My newbie build thread: https://community.fornobravo.com/for...ie-ready-to-go

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                  • #69
                    Yes the first picture are the ones I used, with the ‘self drilling heads’. I wasn’t particularly impressed with their ‘self drilling’ property. They would skid all over the place until they found some grip and actually start drilling the hole, which then ends up at a slightly other place then intended!

                    Anyway I’ve got some left and I’ll go that route, we’ll see how it pans out.

                    It’s not for immediately, maybe something for June.

                    Thanks for your advice!
                    My 70cm (28") build: https://community.fornobravo.com/for...losure-belgium

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                    • #70
                      There are different profile studs as well as starter channel. The studs I’ve used in the past have numerous indentations/dimples on them which helps to locate the tip of the screw. Starter channel is normally smooth. I wonder if you were using all starter channel? Here is a picture which shows both types.
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                      My newbie build thread: https://community.fornobravo.com/for...ie-ready-to-go

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                      • #71
                        You know, maybe you're right, it was one of the first DIY things I did back then, learned a lot since!
                        It may well be I used the smooth horizontal studs for the verticals as well...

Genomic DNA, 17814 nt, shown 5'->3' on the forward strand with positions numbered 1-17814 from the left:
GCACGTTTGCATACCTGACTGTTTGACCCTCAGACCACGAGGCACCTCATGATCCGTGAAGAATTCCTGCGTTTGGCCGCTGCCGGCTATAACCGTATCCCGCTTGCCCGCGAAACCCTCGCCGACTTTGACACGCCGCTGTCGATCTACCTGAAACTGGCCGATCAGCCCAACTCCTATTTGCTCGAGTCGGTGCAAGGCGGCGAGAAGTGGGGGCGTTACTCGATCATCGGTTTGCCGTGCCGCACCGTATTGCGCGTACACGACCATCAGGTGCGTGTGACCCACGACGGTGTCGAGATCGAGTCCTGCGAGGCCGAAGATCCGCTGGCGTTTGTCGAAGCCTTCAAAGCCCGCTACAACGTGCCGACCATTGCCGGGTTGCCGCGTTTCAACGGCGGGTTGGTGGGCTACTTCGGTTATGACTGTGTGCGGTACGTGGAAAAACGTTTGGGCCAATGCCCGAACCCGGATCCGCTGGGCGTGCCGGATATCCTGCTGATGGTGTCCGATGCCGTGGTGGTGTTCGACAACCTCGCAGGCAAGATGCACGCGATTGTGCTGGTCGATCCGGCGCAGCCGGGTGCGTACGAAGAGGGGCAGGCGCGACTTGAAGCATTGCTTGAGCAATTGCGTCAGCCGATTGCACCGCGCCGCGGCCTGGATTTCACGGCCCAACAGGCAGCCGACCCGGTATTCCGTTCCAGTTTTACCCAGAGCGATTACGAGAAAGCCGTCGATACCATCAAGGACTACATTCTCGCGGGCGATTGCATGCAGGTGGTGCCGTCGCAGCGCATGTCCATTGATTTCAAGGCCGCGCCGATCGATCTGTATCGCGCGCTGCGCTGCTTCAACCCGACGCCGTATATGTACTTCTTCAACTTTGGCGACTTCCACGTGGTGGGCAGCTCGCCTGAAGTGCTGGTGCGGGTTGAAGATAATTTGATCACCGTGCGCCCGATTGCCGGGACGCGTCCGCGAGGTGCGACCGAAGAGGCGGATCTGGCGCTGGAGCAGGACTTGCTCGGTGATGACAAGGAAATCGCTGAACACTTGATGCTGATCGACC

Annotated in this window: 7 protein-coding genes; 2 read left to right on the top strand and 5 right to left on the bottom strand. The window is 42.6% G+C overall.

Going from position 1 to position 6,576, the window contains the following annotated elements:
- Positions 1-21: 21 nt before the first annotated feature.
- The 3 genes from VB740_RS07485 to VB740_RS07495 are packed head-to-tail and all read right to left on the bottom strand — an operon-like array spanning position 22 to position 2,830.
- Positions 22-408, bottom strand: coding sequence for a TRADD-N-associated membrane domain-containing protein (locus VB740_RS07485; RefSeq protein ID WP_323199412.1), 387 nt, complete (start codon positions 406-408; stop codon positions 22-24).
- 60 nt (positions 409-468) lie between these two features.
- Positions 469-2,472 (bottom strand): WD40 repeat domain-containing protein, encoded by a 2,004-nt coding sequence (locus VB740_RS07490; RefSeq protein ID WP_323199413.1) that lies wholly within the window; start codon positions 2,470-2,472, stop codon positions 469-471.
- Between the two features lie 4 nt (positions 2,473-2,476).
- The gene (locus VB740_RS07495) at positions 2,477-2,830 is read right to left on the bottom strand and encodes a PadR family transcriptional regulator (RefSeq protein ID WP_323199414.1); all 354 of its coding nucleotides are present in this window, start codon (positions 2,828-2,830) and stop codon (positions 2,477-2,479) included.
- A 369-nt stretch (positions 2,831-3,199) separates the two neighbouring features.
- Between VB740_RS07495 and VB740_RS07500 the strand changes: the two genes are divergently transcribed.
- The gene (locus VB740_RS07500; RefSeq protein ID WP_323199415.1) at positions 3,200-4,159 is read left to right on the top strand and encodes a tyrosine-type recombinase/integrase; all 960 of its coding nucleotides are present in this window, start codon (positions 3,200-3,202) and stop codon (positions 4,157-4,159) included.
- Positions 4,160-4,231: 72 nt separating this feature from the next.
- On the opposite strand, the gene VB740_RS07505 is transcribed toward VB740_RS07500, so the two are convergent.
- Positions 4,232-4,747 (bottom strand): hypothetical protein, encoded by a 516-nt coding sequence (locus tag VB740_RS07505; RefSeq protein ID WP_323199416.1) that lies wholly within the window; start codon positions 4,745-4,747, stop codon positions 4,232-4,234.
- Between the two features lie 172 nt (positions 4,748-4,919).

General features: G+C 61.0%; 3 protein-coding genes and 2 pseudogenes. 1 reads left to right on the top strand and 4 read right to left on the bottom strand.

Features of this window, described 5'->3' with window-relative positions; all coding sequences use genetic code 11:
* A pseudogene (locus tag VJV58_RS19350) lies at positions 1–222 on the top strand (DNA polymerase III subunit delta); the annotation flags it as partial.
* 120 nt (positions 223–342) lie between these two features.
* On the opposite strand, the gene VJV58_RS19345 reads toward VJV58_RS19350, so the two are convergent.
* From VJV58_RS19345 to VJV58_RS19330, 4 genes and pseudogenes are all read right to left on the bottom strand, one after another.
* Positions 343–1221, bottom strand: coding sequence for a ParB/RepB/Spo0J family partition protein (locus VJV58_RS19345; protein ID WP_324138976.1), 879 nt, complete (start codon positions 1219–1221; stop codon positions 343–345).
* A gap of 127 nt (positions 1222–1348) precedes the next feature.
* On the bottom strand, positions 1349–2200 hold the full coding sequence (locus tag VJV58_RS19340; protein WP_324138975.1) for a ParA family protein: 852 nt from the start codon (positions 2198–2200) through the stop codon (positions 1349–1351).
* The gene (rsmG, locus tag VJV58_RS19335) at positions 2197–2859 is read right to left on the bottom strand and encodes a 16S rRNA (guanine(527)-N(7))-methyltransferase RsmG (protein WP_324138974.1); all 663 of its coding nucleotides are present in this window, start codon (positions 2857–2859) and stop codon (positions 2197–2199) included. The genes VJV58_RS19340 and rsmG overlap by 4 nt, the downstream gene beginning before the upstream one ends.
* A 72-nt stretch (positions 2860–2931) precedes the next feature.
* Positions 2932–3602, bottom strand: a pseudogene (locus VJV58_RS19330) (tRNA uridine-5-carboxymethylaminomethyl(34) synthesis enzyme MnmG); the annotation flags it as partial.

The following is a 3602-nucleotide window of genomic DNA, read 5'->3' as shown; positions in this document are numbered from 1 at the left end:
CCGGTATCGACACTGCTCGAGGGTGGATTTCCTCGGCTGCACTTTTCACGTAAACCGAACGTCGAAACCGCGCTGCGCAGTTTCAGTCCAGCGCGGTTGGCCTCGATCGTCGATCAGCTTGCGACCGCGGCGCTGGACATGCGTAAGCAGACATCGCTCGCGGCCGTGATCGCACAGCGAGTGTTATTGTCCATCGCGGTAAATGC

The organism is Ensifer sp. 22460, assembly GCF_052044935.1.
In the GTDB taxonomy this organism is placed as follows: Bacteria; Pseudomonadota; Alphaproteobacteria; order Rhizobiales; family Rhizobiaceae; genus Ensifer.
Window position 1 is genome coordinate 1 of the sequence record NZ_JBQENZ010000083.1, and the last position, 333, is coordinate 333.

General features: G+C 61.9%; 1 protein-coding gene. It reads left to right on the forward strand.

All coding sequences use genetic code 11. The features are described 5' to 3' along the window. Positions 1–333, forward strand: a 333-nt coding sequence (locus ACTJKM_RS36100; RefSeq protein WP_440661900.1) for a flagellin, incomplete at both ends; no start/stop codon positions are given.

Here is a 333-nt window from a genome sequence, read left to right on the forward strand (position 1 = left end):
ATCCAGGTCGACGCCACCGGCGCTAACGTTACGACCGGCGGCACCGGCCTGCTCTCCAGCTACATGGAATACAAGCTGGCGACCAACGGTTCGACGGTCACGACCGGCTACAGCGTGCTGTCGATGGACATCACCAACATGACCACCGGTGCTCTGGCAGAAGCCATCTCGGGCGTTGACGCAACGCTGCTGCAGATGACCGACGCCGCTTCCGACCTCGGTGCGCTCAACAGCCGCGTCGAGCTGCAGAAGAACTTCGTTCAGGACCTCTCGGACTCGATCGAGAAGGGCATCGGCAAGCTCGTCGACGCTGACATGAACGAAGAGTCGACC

My 70cm (28") build: https://community.fornobravo.com/for...losure-belgium

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                        • #72
                          OK gang, it’s getting to be time to uncover the oven and actually begin using it. While I still have a few weeks, I decided to build a door as it’s the last piece of the actual oven that needs to get done.

                          I read through the long “show us your door thread” as well as searching the interwebs for ideas on how to build it and more so how to make it look good. So, off to the shop to see what I could come up with. I grabbed some 2” x 1/8” flat stock and a sheet of 0.060” cold-rolled mild steel and got started. Last year I had made templates for both the inner and outer arches out of 2” “polyiso” insulation board so I had a bit of a head start getting going. I rolled the arches to match the template and welded the frames. Pretty easy, but I made a drive home to make certain that they both fit. Once I verified they fit and marked their relation to one another, it was back to the shop to do more welding. Next I attached a back plate to both the inner and outer arches. To insulate the door, I had some of the 2” CaSi board left over and figured it would be a good choice for the door and why I chose to make the arches 2” wide each. I filled the inner arch, tack welded it in place and ran out to the house again to test fit it one last time before final welding. IT FIT, so back to finish up the door shell.